COVID-19: High case counts have B.C. health minister bracing for impact on hospitals

Vaccinations will help relieve the burden on B.C. hospitals at some point, but “we’re not at a level yet where that’s going to happen,” Adrian Dix.

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Provincial hospitals are prepared to receive higher numbers of COVID-19 patients, Health Minister Adrian Dix said Wednesday, not that he is comfortable with the situation.

“We’re both prepared for it and very concerned about it,” Dix said, considering that B.C.’s experience is that five per cent of people who contract COVID-19 wind up in hospital. “Obviously, if we keep seeing high case loads, it’s just by definition, five per cent of 1,000 (cases in a day) is more than five per cent of 750, so we’ve got to be prepared and we will be prepared for more hospitalizations.”

Dix spoke Wednesday in response to the alarm raised by physicians about a discouraging increase in numbers of COVID-19 patients reaching their ICUs, which is beginning to stress the overall system.

On Wednesday, Dix and provincial health officer Dr. Bonnie Henry reported that 330 COVID-19 patients were in hospital, an increase of two from Tuesday, with 105 in ICU, a jump of nine from Tuesday.


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For Dr. Gerald Da Roza, head of medicine at Royal Columbian Hospital, rising case counts have been a demoralizing turn of events just when more substantial supplies of COVID-19 vaccines have begun to arrive.

And while hospitals aren’t hitting overall ICU capacity, Da Roza said there is a more limited capacity for the highest level of respiratory care known as extra corporeal membrane oxygenation or ECMO. It’s a treatment that isn’t available in every ICU, in the Lower Mainland only Royal Columbian, Vancouver General and St. Paul’s hospitals offer it, and Da Roza said they are seeing patient transfers specifically for the therapy.

“There’s (only) a certain number that you can do,” Da Roza said.

As of this week, cases hadn’t risen to levels his hospital couldn’t handle, “the bigger concern is that with the Easter weekend, I think everyone’s just crossing their fingers and holding their breath” for the possible consequences of gatherings for the occasion.

Dix said health officials have been planning since last September to add “surge capacity” for COVID-19 cases.

“Our acute-care doctors are absolutely right to be concerned,” Dix said. “We are prepared for the situation, that doesn’t make it a good situation. We’re not happy to have (330) COVID patients in hospital, because it affects everything.”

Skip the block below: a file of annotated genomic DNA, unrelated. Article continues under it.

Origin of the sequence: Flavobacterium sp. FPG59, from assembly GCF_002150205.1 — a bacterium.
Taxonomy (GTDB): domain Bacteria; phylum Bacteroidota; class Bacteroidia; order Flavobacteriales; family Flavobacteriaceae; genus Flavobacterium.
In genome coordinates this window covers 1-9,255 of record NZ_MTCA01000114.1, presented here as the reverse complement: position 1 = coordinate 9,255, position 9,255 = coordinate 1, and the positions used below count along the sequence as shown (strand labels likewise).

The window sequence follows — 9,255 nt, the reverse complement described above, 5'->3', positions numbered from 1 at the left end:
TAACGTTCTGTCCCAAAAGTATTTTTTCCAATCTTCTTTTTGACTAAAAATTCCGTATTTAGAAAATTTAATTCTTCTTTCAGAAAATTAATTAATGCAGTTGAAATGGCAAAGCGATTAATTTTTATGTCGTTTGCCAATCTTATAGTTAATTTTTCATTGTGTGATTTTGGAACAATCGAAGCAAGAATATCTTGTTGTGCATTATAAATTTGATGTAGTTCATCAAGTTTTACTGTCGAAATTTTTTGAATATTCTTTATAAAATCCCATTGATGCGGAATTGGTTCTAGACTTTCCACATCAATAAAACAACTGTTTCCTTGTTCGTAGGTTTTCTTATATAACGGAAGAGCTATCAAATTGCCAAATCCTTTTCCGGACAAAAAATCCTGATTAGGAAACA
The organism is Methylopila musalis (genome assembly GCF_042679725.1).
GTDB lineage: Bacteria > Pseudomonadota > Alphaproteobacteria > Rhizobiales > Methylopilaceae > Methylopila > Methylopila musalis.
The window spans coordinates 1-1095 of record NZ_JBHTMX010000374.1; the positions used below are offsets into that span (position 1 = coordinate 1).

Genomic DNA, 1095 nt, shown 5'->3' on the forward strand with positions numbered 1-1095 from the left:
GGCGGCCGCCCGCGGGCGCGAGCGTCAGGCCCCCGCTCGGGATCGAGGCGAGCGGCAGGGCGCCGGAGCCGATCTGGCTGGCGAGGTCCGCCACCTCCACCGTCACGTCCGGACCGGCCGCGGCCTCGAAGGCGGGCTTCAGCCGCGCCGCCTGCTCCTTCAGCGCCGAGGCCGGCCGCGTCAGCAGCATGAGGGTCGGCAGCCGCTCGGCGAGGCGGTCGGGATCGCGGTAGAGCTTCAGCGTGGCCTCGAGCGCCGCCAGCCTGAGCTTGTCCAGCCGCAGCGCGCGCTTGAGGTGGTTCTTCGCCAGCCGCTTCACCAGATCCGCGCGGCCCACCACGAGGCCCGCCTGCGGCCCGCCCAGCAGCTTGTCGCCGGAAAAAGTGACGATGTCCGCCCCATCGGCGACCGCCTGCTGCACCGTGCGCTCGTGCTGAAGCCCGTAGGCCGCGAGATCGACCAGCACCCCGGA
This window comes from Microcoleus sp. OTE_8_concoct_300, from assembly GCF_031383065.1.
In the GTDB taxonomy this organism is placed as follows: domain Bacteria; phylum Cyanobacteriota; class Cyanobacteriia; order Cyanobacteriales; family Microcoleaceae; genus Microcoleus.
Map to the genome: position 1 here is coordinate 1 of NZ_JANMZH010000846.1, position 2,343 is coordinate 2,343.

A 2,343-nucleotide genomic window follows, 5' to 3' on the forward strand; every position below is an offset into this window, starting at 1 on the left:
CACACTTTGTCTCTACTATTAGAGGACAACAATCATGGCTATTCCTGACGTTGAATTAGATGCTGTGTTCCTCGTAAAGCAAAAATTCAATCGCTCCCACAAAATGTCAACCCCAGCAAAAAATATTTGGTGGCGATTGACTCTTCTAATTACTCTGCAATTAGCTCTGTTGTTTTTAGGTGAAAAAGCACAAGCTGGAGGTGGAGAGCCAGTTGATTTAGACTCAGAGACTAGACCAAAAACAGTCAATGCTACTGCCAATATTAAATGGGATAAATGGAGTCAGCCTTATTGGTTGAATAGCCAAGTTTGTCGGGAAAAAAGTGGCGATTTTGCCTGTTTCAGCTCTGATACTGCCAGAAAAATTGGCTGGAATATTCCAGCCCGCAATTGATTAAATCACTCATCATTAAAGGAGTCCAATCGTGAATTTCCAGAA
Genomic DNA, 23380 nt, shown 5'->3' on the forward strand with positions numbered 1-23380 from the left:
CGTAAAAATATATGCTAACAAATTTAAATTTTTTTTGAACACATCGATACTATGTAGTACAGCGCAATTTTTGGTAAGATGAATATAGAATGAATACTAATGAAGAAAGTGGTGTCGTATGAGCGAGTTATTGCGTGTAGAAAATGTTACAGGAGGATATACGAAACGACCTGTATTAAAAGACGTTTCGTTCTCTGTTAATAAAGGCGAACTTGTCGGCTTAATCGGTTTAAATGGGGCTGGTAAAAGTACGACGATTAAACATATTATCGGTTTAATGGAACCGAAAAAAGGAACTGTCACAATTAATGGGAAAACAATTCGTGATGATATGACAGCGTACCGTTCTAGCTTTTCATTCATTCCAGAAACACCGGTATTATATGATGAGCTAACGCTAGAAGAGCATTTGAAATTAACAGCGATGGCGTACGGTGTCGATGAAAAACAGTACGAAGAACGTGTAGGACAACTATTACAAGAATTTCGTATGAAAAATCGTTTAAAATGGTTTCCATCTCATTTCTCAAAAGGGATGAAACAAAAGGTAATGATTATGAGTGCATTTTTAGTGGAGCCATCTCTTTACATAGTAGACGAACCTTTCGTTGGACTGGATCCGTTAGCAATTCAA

Overall, Dix said B.C. has 538 intensive-care-unit beds in hospitals around the province, 76 per cent of which were occupied, with an additional 237 “surge” beds.


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Over the past week, the number of ICU beds available has wavered from 120 as of March 31 to 150 on April 6, “so that bounces around,” Dix said, and the ministry has the ability to make even more beds available for ICU use.

Dix said B.C. still has the Vancouver Convention Centre available as an overflow hospital, which was established as a 500-bed facility, with 250 of those provided under an arrangement with the Canadian Red Cross.

“There’s absolutely no expectation of its use, but rightly or wrongly, I decided to keep that possibility,” Dix said, “on the advice of our team of course.”

However, the province is also counting on its vaccination plan to curb that hospital demand, based on B.C.’s experience with the vaccination of more vulnerable populations. There have only been two COVID-19 outbreaks in long-term-care homes in recent months, with no fatalities, so “clearly we’re making some progress in some areas.”

Eventually vaccines are going to affect (transmission), but we’re not at a level yet where that’s going to happen,” Dix said.

In the meantime, however, Dix didn’t signal that B.C. is prepared to take stricter measures to control community spread of COVID-19 beyond the recent closure of indoor dining in restaurants and a reminder that people shouldn’t engage in non-essential travel.

With transmission of COVID 19 happening indoors in people’s homes and in workplaces, Dix said, “you can’t enforce your way out of transmission of COVID-19.”


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